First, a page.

With many upcoming Local Shibirs and Conventions we maybe called upon to recreate some of talks we have heard in past National Conventions for our local audience. These talks are akin to giving a TED talk. We have mentioned emulating TED in the past since it captivates the audience and gets a concise message across. It may be worth going over those points to tune up for our speaking in the upcoming months.
Tuesday, January 27, 2015
From the Harvard Business Review blog, Greg McKeown writes about the best lecture he's ever heard. It is germane since every week we either try to give the best lecture anyone has ever heard or get the opportunity to hear the best lecture anyone is ever heard. In sabha we have some advantages. We have a syllabus topic that gives us much of our research and we have a plethora of resources at our disposal. However unless we do this seva sincerely we may wind up with NOT the best lecture ever, worse yet we may wind up with someone reading off the syllabus topic. Even worse is when the presenter says "hey lets split into groups and discuss this topic" as they walk away to get a drink of water only to return when sabha is over.
So what makes the best lecture someone has ever heard. To be sure many of these aspects overlap with the ideas in Made To Stick. McKeown notes that: You can't communicate what you haven't defined. This really is essentially the first step to making a message stick - figure your simple.
I was once asked to work with an executive team who wanted to find a sticky message for a new initiative they wanted to run. But after interviewing a series of executives involved, all on video, I realized the problem was really a strategy problem dressed up as a communications problem. They couldn't communicate the message with greater effectiveness until they defined their message with greater clarity. And that meant making decisions about what their initiative was and what it was not. I have found that designing a message around the following helps: “I am teaching [this narrow subject] to [this specific audience] in order that they [clear learning objective/call to action].”
Another aspect to creating a great talk is to make sure the rest of our points reinforces this main point. What if we have a really great story, or video clip, or prasang but it just does not fit with our simple? What if our topic is Bhakti and we have a great example of Samp? Then we need to exercise McKeown's third point: Kill your darlings. That means we need to self-edit our talks and remove all stories (even though we really like them) that do not back up our simple.
Stephen King has written that in order for a story to come to life, you must “kill your darlings, kill your darlings, kill your darlings, even when it breaks your egocentric little scribbler’s heart, kill your darlings.” The same type of self-editing can be applied to telling stories. Jack Dorsey, the CEO of Square and co-founder of Twitter, thinks his primary job is to be the Chief Editor of the company in order to “present one cohesive story to the world.”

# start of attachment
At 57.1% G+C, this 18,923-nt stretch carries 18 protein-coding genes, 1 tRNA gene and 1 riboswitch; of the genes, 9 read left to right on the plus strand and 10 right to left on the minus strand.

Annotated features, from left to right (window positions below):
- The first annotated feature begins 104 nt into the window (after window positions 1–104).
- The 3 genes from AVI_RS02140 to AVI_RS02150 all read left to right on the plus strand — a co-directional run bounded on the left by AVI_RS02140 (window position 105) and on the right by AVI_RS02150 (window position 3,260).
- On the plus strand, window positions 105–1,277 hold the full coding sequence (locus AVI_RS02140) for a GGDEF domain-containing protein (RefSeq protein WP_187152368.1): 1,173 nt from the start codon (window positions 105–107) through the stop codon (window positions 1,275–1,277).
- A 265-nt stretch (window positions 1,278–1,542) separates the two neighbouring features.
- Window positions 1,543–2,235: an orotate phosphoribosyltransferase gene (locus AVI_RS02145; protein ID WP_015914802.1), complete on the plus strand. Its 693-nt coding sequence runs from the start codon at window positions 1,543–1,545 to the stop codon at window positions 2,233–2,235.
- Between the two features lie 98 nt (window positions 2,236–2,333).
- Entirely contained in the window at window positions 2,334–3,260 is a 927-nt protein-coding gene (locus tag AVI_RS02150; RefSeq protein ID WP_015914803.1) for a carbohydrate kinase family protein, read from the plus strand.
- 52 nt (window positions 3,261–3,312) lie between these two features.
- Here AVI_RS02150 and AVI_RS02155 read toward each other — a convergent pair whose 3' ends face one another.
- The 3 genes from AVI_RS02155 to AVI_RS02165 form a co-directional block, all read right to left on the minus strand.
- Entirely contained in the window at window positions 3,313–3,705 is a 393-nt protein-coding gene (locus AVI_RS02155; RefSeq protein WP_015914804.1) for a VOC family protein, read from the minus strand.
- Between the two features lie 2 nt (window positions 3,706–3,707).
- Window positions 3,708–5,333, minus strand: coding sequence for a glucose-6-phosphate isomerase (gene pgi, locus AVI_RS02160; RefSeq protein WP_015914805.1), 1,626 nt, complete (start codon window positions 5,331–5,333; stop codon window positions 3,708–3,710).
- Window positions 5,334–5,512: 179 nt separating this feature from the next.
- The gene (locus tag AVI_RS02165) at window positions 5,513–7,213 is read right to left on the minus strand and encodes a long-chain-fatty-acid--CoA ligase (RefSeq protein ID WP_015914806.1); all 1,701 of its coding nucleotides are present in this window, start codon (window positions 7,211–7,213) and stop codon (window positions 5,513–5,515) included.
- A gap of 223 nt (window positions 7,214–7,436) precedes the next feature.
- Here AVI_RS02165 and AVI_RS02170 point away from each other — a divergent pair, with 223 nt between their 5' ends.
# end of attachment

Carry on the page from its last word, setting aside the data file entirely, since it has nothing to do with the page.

McKeown's last point is subtle but again points towards keeping our simple message relevant. Be repetitive without being boring. The idea of giving a sticky talk is that everyone leaves with the exact same message. One (admittedly boring) way of doing this, is to just repeat your simple one line message one hundred times and sitting down. Everyone will remember the message, and everyone will hate the talk. So the idea is to weave the simple message through out our talk. After every story go back and show how that story related to our simple message. Better yet explain how the story shows our simple message from another point of view. That is really the art of the simple.
The whole post is worth reading.Alastair Campbell, the communications advisor to Tony Blair for years, explained at a CIPR conference the challenge we face today in getting a message through in our noisy world: You’re in a huge room with a wall on the far side that’s painted white. Your job is to paint it blue using only the paint gun in your hand. You shoot a single ball and it hits the wall on the other side and makes the tiniest blue mark. You’ve got your message out there once, but it’s still drowned out. So you shoot another ball over. Then another and another and another. You keep going with great persistence until you look over there and the wall starts to look as if you aren’t sure if it’s white or blue. This, according to Campbell, is the best you can hope for.But before you can be repetitive, you have to decide on the one message you want to hammer home – which means prioritizing. When the word priority came into the English language in the 1400s, it was singular. What did it mean? The very first or prior thing. It continued to have that useful definition for the next five hundred years. However, in the 1900s we pluralized the term and started speaking of priorities. But can we really have many first or prior things? Words can be potent enough to change the world, but if we try to share too many different messages, we water down the power of our message.